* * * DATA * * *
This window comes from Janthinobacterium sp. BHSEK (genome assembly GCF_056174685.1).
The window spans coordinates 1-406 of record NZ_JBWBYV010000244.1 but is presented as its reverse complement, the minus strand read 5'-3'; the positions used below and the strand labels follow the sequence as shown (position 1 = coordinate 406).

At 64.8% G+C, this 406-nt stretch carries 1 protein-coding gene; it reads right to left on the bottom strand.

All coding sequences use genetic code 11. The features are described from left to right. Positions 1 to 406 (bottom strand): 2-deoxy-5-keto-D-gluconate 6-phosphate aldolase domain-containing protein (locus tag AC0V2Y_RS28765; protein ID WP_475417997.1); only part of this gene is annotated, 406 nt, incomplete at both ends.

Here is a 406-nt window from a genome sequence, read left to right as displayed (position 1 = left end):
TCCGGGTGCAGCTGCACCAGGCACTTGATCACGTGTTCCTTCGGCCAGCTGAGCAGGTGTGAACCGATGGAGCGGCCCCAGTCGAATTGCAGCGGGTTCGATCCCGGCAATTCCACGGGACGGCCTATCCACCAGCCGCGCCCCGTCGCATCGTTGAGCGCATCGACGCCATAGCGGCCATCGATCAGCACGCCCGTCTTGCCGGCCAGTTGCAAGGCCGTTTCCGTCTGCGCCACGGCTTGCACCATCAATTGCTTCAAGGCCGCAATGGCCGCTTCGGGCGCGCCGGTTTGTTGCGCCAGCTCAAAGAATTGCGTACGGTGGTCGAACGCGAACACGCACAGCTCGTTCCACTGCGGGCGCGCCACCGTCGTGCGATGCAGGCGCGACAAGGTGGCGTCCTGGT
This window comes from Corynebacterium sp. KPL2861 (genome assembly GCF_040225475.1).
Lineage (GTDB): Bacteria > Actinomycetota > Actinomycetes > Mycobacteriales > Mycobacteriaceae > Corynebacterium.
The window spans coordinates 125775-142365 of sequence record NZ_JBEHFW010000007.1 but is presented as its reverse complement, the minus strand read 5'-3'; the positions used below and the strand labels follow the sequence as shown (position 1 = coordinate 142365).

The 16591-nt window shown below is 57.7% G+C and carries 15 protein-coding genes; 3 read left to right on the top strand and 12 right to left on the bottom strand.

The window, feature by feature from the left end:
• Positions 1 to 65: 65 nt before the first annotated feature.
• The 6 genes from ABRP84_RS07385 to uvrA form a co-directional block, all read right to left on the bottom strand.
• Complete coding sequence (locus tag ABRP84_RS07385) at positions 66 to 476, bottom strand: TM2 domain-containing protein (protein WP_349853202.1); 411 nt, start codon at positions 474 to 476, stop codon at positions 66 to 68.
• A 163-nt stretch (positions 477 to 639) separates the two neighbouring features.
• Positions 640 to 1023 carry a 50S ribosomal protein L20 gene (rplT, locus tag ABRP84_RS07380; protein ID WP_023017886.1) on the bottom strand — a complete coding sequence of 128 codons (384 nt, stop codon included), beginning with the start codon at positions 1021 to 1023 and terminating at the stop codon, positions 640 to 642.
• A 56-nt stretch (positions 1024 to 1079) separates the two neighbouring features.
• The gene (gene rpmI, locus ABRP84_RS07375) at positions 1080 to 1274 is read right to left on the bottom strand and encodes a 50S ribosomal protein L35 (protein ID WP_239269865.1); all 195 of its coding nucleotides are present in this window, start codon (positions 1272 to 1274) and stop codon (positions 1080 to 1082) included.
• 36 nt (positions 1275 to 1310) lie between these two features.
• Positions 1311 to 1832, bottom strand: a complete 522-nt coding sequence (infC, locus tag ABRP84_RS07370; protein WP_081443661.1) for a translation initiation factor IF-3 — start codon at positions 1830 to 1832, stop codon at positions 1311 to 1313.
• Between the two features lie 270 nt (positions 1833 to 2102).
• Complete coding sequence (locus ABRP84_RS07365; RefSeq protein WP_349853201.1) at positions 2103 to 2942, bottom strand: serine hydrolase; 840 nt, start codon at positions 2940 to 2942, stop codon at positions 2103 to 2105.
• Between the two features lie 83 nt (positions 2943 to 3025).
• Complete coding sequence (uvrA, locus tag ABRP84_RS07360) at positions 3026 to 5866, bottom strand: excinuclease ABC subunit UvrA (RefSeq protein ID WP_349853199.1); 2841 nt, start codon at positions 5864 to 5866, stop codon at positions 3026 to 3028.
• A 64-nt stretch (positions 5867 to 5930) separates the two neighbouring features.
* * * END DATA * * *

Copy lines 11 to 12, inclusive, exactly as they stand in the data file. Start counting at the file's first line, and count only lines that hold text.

The window, feature by feature from the left end:
• Positions 1 to 65: 65 nt before the first annotated feature.